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05-30-2008, 09:31 AM
m Incidence:
· Age: 50 - 60 years but young patient may also involved.
· Site: The commonest site affected is pelvic colon.
· Sex: Male > Female in CA Lt. colon but Female > Male in Rt. side.
mPathology:
· Sites: Sigmoid colon 70% & Caecum 12%
· Precancerous lesions:
1- Adenomatous polyp. 2- Villous papilloma. 3- Familial polyposis. 4- Gardner's syndrome. 5- Ulcerative colitis.
Recently, Molecular biology studies explain the influence of diet and other factors on genetic oncogenic base. Many genes are described to be involved in the start and progression of colonic carcinoma e.g. Adenomatous polyposis coli gene (APC gene), DNA hypomethylation gene, DCC, FCC, P53, K-ras and others.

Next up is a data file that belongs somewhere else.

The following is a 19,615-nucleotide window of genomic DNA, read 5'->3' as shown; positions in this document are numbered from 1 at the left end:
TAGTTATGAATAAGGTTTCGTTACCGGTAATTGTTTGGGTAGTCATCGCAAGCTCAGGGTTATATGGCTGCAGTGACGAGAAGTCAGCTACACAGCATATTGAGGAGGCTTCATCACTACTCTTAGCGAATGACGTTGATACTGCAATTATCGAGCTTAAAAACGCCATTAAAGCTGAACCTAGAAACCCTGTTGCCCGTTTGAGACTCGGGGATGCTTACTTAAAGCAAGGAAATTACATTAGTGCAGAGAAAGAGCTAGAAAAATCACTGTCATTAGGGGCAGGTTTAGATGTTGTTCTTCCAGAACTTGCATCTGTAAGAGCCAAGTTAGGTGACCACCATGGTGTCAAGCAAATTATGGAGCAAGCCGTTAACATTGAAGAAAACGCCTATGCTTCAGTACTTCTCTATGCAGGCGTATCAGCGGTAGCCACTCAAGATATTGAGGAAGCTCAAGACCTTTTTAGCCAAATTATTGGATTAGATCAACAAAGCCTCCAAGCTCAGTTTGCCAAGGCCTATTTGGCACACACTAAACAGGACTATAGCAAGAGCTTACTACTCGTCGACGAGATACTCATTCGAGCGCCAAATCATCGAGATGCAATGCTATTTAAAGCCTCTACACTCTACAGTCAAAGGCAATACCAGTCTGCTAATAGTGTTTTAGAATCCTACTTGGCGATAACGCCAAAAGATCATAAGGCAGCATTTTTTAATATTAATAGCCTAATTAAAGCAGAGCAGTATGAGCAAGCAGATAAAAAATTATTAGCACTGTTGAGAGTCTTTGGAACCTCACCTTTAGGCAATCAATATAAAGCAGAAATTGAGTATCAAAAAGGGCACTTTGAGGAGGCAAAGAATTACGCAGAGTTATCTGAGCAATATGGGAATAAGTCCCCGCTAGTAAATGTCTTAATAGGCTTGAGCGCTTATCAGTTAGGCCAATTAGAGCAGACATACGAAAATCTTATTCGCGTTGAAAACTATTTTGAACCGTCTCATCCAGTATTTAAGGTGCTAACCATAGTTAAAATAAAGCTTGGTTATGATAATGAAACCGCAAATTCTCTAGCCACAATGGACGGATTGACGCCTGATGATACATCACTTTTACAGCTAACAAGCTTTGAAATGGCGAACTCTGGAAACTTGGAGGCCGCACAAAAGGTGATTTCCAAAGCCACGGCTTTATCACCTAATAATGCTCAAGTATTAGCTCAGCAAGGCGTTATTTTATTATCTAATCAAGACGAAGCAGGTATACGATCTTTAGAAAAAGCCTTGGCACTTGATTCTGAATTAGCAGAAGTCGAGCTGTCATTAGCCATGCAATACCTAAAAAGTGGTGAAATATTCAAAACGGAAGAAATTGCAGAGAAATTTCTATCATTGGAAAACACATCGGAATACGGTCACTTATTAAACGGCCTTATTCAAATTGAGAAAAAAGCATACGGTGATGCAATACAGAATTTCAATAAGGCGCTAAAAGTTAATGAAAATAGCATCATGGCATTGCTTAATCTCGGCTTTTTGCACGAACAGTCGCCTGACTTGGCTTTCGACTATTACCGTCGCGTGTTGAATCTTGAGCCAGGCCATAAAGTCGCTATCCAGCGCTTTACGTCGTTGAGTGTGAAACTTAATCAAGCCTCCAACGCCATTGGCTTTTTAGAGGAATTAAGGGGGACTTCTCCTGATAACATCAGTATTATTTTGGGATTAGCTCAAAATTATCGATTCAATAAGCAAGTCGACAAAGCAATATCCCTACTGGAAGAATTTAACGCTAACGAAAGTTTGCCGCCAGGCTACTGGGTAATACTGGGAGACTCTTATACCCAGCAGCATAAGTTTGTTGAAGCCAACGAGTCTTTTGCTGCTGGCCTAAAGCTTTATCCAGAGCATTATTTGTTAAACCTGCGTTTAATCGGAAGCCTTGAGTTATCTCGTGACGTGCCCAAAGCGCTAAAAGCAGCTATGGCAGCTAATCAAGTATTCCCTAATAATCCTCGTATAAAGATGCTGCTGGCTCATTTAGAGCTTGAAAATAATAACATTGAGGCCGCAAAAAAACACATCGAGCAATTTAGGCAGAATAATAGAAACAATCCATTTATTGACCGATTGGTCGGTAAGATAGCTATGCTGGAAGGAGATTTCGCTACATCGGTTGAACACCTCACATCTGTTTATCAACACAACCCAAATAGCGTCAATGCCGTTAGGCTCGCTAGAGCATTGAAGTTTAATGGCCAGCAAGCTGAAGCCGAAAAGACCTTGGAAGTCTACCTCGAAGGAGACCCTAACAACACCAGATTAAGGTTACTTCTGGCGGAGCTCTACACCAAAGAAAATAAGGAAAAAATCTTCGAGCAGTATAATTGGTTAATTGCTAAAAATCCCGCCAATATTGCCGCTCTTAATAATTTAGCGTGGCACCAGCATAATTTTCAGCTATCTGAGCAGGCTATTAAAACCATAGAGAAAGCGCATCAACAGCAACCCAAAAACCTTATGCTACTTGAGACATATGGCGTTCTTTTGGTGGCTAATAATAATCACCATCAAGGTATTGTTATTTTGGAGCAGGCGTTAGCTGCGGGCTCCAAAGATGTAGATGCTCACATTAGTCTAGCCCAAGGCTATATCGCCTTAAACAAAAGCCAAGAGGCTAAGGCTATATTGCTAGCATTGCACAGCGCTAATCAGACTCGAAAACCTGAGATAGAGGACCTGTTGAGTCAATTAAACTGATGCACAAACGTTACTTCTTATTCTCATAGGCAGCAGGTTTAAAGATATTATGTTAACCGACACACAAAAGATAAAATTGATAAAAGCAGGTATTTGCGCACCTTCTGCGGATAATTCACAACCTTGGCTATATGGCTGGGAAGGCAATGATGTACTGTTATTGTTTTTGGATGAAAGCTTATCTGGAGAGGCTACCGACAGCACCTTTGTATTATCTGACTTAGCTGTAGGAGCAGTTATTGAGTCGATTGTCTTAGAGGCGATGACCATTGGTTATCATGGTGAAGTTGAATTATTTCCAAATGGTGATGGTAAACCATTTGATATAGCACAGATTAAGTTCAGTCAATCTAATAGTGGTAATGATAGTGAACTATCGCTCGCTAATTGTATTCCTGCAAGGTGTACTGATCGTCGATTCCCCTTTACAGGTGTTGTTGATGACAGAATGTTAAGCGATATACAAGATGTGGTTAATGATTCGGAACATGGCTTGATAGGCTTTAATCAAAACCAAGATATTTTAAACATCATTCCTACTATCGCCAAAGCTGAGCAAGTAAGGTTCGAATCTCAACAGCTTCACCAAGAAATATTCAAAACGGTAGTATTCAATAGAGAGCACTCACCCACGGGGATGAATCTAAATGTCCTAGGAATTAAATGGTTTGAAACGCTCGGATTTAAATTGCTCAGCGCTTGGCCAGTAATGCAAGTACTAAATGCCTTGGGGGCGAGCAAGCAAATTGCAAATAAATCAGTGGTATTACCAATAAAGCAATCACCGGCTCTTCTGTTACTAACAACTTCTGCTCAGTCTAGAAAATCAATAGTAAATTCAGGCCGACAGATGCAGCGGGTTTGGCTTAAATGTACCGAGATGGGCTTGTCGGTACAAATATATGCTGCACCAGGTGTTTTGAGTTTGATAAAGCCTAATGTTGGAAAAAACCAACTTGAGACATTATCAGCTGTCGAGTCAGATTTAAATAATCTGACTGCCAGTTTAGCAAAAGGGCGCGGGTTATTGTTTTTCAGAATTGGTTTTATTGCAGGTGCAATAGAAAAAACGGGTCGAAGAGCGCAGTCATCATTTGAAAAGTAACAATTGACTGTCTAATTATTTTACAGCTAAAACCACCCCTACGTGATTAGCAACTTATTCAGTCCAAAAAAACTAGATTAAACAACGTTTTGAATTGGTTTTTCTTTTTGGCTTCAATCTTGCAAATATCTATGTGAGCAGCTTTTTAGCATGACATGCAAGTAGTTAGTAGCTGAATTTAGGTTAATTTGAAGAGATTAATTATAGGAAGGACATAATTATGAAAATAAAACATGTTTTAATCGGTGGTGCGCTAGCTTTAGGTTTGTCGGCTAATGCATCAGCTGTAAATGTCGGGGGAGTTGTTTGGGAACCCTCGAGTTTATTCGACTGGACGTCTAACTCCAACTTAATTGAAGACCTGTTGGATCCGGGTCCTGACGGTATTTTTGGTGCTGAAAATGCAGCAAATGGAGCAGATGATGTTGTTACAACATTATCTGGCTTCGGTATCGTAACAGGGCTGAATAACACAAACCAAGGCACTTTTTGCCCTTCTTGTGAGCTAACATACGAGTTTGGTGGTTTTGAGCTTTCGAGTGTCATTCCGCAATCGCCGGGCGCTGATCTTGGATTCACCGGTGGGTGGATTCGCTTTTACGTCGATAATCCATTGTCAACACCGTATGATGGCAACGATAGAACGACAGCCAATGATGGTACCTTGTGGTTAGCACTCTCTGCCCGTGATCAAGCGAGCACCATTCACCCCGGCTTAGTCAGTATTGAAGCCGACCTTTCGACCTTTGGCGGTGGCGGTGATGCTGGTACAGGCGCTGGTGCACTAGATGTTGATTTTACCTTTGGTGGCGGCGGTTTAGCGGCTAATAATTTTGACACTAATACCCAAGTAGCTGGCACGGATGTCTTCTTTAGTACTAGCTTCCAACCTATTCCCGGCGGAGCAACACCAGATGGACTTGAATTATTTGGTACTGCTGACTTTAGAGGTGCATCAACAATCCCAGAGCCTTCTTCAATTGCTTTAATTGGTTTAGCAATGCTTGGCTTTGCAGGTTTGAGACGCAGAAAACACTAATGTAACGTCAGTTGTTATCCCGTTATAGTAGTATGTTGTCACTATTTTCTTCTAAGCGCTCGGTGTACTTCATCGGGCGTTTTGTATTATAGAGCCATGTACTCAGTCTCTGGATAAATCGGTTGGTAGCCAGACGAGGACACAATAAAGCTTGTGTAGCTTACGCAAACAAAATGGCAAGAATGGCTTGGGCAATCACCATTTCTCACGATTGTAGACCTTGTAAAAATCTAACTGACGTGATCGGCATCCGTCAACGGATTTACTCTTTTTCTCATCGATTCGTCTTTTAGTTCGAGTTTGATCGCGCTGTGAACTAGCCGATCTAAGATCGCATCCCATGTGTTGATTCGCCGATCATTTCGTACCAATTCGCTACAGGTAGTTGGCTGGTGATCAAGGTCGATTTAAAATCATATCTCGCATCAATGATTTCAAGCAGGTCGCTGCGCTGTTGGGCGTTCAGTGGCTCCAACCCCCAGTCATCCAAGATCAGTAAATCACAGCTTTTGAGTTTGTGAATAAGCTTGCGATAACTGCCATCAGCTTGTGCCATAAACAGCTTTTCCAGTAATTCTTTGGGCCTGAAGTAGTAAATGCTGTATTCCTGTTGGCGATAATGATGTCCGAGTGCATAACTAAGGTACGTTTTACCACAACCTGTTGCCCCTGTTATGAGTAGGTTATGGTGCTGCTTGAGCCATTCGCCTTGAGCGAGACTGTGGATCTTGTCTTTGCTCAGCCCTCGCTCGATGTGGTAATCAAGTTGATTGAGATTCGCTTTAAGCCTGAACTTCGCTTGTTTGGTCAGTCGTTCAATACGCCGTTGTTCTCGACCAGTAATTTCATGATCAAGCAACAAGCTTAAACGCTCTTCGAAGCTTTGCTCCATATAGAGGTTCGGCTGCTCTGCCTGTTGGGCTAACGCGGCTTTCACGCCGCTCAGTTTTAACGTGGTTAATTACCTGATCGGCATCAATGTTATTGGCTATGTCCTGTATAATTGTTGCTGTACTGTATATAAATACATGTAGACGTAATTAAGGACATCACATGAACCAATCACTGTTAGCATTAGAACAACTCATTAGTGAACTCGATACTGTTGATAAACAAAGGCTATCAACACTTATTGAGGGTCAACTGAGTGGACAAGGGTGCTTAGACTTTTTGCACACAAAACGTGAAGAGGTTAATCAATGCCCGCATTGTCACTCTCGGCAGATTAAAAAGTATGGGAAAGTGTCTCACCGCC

Therefore colonic neoplasms constitute an ideal system for studying the genetic alterations responsible for tumour initiation and progression.
· Macroscopic picture:
1- Cauliflower = Fungating = proliferating:
* Site: capacious area (Ascending colon)
* Growth: inside > outside
* Differentiation: Well differentiated = low grade of malignancy.

2- Infiltrating = Annular:
* Site: narrow area (Lt. colon, rectosigmoid junction)
* Growth: outside > inside.
* Differentiation: Poor differentiation. = High grade of malignancy
3- Ulcerative:
* Site: caecum. *Growth: inside = outside
* Differentiation: Moderate " intermediate grade of malignancy".
* Criteria of malignant ulcer: Raised everted edge,necrotic floor and indurated base.
· Microscoopic picture: